Armageddon is just a few steps away

The world seems to be teetering on the precipice of a cliff right now. Just this week the Russo-Ukranian war has escalated to a new and dangerous level, Russian people are fleeing their own country, there appears to be war ‘by other means’ being waged against NATO – evidenced by the destruction of the gas pipeline in the Baltic – and the new British government has scored an ‘own goal’ of apocalyptic scale against its economy, with possible repercussions for the rest of the world’s economies.

Such a concatenation is bad, but it’s come on top of a pile of other issues – including massive social strains on the back of the Covid-19 pandemic. There is a point where society simply breaks. It’s the old story of the jenga blocks: the tower stays apparently stable and intact despite the steady whittling away at the blocks holding it up. Then suddenly it collapses.

The world is at a crossroads, and not one as benign as the one in this photo I took in the Hobbiton Movie Set.

The possibility of a nuclear war in Europe – for the first time in a generation – is disturbing. I think deterrence remains valid, though, at least for now. What worries me more is the economic crisis that’s rolling over us like a tide, for which that war is one clear driver. But there are others, including systemic problems. It’s been long predicted. Back in 2008, major world governments bought their way out of a looming super-depression with ‘stimulus packages’. The problem, then, was the way the neoliberal system had enabled debts, themselves, to be bought and sold without due consideration as to whether they could be paid back. But the ‘stimulus packages’ didn’t fix the problem: they merely kicked the can into the future. Nor was anything done to stop this kind of behaviour continuing.

The General Financial crisis didn’t end

Right now we are in 2008’s future, and it’s all coming home to bite us. Societies worldwide have been under massive strain thanks to nearly three years of Covid pandemic restrictions which – generally – have rendered the governments imposing them deeply unpopular. Ordinary people – mostly the middling classes – have discovered they are powerless to stop the ongoing action of neo-liberal economic structures that impoverish everybody except a small number of wealthy (it’s to do with tax structures). That’s led to a swing to hard-right demagogues – most recently in Italy, which has its first fascist government since 1943. This isn’t because the powerless and dispossessed want fascist dictatorships. It’s because those demagogues have promised to give the people what they want – something that big business and conventional politicians (who rely on that big business for their funds) have not done.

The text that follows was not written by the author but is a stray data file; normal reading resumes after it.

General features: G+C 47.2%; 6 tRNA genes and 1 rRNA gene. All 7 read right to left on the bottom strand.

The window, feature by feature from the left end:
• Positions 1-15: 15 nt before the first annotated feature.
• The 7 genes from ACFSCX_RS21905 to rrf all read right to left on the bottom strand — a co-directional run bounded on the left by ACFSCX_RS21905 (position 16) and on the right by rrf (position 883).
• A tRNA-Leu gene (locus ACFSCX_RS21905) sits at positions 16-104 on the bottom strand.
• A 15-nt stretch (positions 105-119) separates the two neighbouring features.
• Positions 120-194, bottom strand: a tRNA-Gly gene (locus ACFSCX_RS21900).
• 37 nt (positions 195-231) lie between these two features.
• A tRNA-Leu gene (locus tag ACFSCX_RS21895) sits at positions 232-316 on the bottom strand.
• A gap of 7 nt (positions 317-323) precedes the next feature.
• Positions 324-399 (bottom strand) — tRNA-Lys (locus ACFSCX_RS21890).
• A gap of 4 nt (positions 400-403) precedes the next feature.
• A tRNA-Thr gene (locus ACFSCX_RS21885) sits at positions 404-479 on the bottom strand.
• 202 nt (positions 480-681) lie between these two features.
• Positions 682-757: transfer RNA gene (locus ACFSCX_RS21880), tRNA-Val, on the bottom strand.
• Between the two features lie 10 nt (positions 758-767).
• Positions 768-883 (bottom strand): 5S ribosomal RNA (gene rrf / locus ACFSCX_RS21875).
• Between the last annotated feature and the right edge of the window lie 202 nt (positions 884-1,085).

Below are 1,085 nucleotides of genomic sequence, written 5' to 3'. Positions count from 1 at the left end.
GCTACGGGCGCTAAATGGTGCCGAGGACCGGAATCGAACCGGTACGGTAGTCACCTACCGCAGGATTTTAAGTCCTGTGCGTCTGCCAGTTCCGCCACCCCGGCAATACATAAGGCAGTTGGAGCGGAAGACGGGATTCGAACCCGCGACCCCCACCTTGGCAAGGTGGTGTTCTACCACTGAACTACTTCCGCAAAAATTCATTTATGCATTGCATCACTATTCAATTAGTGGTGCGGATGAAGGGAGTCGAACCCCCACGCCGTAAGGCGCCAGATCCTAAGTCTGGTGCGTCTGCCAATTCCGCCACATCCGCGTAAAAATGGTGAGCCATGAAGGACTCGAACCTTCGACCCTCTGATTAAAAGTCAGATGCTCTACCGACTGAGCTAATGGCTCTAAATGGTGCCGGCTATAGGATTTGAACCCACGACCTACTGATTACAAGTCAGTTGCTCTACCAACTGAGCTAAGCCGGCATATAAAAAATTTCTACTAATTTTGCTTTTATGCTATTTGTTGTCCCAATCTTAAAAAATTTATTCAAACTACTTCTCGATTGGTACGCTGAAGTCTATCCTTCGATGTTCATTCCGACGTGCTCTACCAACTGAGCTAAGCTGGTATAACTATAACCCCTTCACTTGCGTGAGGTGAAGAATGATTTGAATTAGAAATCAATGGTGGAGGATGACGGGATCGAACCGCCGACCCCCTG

All this is sending the world into a very dangerous place politically. Democracy isn’t automatic – most countries had to fight to get it. The system very nearly lost out, during the twentieth century, to the powers of totalitarianism. To now throw it away seems foolish. But that is what is happening.

The looming economic crash

I can’t help thinking that the looming economic crash will only make that problem worse. The problem is multi-layered. First, everything was under stress during the late 2010s because of the failure to fix the neo-liberal mechanisms. Then Covid crashed the party – leading one central bank after another to blast money into the world’s economies. All that did was fuel inflation. Into this mix has come the Russo-Ukranian war, where the major global impact – even if it escalates further – will likely remain economic. And the British government’s incredible ‘own goal’ this week underscores just how fragile and jumpy the whole system is.

Will the world get out of this mess? What worries me is that everything has happened because of (wait for it) rational decisions. Step by step. And we’re moving closer and closer to the precipice – rationally. In reality, human ‘rationality’ always has an emotional basis. But that doesn’t undo the fact of such decisions being made, apparently rationally. And so we inch ever-closer to inevitable collapse.

I hope everything will stay together for a while, at least until Christmas. But who really knows. Thoughts?

Copyright © Matthew Wright 2022

15 thoughts on “Armageddon is just a few steps away

  1. Putin wages a war of terror on Europe and we are on the brink of destruction but who will have the **** to stop him?

    Nato should have stepped in the moment he waged war on the Ukraine. I can only say it’s lucky Portugal has invested in renewable energy and we are on the furthest edge of Europe to the West. As for the UK and LT … fancy letting a few thousand party members vote for her when she did not even get full support from her party. Now they pay the price … My cost of living will escalate thanks to the£ dramatic fall against the Europe

    Liked by 2 people

    1. It’s bad where I am in in New Zealand too – consumers’ price inflation is around for the first time in a generation and nobody today is used to it. The cure is to crush the economy down so demand meets money supply, which is the role of the Reserve Bank, but that’s always damaging. And the Truss adventure in the UK is simply gob-smacking. Sixty five billion quid worth of prop-up by the BoE? Unheard of! Last time anything came close to that was the General Financial Crisis 15 years ago, when banking systems came VERY close to collapse – the issue was that the ‘liquidity’ (the cash floating around the bank settlement systems by which they enable everyday transactions) dried up. The economic issues worry me far more than Putin.